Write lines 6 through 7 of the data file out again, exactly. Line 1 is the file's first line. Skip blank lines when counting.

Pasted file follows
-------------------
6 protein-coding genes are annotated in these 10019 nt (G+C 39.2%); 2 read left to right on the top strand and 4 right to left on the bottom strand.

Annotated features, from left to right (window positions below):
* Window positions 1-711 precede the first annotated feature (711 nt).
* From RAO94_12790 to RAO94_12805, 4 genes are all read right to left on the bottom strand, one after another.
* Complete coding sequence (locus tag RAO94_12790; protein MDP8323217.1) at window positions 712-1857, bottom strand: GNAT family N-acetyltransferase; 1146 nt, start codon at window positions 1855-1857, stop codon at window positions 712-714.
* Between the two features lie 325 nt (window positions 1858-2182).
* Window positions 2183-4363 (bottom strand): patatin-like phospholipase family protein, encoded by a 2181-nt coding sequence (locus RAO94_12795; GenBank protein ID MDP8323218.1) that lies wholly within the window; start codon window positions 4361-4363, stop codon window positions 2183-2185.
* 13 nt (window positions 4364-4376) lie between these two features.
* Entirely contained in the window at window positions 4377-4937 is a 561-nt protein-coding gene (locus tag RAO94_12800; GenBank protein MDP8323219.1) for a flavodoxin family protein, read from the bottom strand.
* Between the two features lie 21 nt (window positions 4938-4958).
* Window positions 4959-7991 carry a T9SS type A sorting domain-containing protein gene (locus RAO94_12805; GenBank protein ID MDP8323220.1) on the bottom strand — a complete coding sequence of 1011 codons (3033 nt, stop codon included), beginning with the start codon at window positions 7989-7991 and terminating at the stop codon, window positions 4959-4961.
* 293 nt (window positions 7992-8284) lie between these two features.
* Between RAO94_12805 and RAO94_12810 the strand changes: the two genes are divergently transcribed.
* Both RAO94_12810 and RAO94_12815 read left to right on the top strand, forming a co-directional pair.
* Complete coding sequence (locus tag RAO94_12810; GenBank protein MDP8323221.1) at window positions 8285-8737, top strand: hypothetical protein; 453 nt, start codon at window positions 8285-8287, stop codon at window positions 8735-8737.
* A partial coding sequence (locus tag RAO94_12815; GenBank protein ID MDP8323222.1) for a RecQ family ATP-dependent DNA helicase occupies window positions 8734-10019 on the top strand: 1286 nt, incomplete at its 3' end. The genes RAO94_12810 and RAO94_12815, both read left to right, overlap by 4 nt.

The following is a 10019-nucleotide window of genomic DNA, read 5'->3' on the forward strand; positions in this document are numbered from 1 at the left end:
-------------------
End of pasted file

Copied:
* Between the two features lie 325 nt (window positions 1858-2182).
* Window positions 2183-4363 (bottom strand): patatin-like phospholipase family protein, encoded by a 2181-nt coding sequence (locus RAO94_12795; GenBank protein ID MDP8323218.1) that lies wholly within the window; start codon window positions 4361-4363, stop codon window positions 2183-2185.